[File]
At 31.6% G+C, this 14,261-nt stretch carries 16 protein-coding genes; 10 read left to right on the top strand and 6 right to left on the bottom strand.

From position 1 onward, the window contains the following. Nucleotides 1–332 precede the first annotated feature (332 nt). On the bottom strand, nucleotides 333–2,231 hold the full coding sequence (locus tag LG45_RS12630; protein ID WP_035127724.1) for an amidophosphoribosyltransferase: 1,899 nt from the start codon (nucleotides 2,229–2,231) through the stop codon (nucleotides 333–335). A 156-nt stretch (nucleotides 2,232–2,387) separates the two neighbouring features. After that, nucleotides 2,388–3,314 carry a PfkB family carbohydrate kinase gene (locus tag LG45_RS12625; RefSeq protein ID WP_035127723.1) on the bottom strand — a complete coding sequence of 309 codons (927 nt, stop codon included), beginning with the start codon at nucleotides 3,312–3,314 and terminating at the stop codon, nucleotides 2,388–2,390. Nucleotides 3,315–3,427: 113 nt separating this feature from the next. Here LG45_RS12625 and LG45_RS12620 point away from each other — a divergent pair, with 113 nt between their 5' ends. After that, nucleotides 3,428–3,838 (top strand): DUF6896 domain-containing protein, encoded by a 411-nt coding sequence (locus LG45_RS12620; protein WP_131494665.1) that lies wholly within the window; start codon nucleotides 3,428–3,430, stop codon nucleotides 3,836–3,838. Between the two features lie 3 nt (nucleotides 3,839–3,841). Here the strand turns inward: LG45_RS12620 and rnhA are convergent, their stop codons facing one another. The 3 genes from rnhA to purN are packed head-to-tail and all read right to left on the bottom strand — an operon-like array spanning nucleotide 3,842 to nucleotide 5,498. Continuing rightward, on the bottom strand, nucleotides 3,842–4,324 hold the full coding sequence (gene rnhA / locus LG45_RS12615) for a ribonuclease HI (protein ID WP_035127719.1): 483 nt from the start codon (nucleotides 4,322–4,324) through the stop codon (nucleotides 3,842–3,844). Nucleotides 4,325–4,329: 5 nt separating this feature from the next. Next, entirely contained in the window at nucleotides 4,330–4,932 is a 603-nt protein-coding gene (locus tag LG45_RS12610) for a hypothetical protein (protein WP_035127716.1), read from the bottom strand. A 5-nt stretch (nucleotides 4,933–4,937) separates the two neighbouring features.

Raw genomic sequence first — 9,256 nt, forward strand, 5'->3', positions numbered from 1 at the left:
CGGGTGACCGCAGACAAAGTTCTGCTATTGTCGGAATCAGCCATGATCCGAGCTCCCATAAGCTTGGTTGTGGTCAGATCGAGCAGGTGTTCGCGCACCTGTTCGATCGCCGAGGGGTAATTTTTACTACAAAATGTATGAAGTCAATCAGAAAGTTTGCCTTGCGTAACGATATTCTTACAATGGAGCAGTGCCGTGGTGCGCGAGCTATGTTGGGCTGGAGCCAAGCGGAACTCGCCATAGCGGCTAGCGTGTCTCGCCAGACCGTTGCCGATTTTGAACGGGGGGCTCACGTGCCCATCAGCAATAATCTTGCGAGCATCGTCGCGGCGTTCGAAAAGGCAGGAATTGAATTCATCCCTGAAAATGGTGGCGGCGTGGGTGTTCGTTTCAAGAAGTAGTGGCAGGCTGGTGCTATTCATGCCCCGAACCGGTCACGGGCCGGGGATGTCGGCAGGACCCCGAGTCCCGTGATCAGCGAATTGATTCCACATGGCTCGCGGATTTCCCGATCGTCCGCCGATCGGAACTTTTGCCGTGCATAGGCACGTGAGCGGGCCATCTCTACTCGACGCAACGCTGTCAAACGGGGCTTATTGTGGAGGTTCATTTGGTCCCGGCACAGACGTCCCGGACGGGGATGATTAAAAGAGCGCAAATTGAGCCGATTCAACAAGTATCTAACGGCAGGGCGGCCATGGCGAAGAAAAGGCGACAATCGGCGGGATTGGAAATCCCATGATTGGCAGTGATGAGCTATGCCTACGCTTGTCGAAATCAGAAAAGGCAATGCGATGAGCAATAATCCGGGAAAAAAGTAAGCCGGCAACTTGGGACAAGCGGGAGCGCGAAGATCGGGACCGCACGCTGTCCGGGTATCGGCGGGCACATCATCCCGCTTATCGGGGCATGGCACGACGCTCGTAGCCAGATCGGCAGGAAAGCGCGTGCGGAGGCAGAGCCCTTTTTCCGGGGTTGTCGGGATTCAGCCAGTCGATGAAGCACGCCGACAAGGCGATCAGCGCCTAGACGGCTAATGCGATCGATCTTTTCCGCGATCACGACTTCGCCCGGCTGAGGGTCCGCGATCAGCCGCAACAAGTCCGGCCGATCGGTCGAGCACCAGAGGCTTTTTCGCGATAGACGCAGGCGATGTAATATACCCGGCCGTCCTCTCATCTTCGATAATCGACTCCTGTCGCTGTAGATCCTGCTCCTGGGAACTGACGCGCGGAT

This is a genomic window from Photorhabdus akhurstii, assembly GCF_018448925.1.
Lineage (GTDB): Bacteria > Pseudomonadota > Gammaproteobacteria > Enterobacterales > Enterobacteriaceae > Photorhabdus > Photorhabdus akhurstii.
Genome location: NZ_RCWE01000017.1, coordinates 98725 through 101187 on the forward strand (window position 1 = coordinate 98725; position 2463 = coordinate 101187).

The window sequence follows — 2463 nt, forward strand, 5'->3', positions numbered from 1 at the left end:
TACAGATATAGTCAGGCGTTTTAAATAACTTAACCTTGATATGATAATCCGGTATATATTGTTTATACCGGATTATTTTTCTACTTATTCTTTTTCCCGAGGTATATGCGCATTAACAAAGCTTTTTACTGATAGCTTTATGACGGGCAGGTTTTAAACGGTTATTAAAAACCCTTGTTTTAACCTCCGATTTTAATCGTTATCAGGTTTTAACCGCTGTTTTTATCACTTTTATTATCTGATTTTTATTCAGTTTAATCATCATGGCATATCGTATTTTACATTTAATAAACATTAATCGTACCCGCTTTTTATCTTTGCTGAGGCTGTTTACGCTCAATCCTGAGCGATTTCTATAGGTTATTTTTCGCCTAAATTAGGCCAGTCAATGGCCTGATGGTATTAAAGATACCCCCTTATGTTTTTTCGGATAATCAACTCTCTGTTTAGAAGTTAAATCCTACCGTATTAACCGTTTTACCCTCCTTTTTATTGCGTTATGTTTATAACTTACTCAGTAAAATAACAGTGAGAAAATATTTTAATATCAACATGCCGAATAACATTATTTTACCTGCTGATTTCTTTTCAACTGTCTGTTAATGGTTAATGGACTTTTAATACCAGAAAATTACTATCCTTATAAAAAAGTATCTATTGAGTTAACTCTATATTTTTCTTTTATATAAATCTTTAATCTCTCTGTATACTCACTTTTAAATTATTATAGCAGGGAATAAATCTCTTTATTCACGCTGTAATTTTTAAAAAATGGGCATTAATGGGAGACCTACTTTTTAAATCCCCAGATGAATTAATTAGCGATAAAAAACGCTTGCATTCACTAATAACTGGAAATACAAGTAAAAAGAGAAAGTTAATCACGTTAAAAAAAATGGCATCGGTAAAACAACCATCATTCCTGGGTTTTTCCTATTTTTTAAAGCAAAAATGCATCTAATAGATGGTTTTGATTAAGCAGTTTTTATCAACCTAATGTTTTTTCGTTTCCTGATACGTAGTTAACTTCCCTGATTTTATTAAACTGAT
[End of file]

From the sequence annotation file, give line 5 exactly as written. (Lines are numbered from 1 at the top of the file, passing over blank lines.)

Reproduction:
This is a genomic window from Photorhabdus akhurstii, assembly GCF_018448925.1.